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A series of recent studies has made people ask whether acetylsalicylic acid, better known as Aspirin, really is beneficial for your heart. As most people know, Aspirin is fixture in the field of cardiology and is routinely prescribed to people with heart disease. However, it was a relatively late arrival to the field.

The ISIS-2 study, which showed that giving patients Aspirin after a heart attack improved survival, was only published in 1988. Nevertheless, subsequent studies, and a large meta-analysis by the Antithrombotic Trialists Collaboration, showed that Aspirin prevented recurrent events and established it as the standard of care.

Although the use of Aspirin after a heart attack (what we term secondary prevention) has a very clear benefit, giving Aspirin to patients before they have a heart attack (primary prevention) is not as clear cut. Even back in 1988, some studies were equivocal about whether Aspirin was beneficial for patients without heart disease.

Subsequent studies have been variable, although some did show a reduction in non-fatal events though no reduction in mortality. A meta-analysis found that the reduction in serious vascular events was minimal (less than 0.1 per cent) and largely offset by the increased risk of bleeding.

Thus, the current set of studies in the New England Journal of Medicine should not be entirely surprising. The first study looked at patients with diabetes but no history of heart disease. It found that while Aspirin decreased the incidence of major vascular events by about 1 per cent, this benefit was counterbalanced by a 1-per-cent increase in the risk of bleeding.

The other two studies looked patients who were age 70 and above. These were significant studies because older patients are often underrepresented in clinical trials. In the first of the two studies, daily Aspirin use had no effect on preventing heart attacks and increased the risk of bleeding, although the increase was fairly minor at two extra bleeds per 1,000 people.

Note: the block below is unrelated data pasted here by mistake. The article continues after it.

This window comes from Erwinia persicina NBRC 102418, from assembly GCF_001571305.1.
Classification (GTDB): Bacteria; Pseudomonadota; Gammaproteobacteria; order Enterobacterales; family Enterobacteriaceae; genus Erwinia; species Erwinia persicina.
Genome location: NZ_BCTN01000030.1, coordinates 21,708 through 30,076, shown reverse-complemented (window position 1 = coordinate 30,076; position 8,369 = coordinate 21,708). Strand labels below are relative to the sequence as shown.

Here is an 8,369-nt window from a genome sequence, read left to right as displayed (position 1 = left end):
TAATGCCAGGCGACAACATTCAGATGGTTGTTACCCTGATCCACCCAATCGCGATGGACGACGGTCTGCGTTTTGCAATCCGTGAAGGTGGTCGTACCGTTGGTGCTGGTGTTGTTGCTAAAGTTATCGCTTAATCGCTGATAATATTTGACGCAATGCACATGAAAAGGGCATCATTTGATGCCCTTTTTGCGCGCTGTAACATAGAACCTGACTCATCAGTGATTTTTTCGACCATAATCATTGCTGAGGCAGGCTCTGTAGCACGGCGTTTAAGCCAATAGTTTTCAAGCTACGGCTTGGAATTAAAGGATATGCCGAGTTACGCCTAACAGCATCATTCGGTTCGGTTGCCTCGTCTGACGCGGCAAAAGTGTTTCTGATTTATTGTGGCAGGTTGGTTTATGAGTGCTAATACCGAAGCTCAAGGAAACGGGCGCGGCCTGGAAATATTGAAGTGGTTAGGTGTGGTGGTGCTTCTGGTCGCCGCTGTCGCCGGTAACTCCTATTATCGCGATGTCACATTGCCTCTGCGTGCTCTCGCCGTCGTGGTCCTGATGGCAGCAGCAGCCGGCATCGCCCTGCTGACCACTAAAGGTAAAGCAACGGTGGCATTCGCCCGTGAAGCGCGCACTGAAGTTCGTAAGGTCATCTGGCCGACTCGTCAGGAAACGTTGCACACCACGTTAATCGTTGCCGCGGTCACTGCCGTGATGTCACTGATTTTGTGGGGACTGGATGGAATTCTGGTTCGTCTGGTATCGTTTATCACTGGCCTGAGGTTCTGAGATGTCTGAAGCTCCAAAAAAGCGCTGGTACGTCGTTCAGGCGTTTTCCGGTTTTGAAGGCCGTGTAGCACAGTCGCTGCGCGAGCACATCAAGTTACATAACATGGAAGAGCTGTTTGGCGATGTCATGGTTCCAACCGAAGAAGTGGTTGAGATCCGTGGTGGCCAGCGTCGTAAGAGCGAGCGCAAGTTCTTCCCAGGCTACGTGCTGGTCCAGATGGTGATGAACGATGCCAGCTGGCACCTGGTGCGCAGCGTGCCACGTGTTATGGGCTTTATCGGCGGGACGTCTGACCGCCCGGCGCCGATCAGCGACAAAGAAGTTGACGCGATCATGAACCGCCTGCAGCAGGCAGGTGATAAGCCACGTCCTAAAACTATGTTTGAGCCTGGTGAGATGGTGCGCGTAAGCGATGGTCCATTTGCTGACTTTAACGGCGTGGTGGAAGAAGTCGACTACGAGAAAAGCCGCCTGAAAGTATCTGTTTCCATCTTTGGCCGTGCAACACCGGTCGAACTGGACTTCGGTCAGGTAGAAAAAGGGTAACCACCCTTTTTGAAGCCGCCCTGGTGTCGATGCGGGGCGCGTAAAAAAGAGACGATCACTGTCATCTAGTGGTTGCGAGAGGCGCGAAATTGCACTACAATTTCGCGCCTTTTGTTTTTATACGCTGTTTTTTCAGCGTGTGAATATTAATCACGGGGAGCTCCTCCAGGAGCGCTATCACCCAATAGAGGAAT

The second of the two studies generated more headlines. Using the same patient population of patients older than 70 years, it found that daily Aspirin use increased the risk of dying by about 1 per 1,000 people.

These excess deaths were not actually cardiac deaths but were, strangely enough, due to an excess in cancer-related deaths, which the authors of the paper said were “unexpected and should be interpreted with caution.”


The notion that Aspirin can precipitate cancer deaths is somewhat hard to believe. There is already some pretty compelling evidence that Aspirin can reduce the risk of colorectal cancer. Also just a few weeks after the papers were published, two studies came out suggesting Aspirin might decrease the risk of liver cancer and ovarian cancer.

Although these observational studies are less compelling than the evidence for colon cancer, it seems pretty clear that, overall, Aspirin, if anything, decreases cancer risk rather than increases it.

There is a common and oft repeated saying that everyone over 50 should take a baby Aspirin once a day. For patients who have a history of heart disease or stroke, the benefit of Aspirin is fairly clear.

However, for patients who have never head a heart attack of stroke, the benefit of daily Aspirin is more modest, possibly not clinically significant, and potentially offset by the risk of bleeding. Whether you should take a daily Aspirin is dependent on your cardiovascular risk, which depends on risk factors like age, diabetes, blood pressure, cholesterol and smoking status, and must be weighed against the risk of bleeding.

As with most things in medicine, deciding whether you would benefit from a daily.

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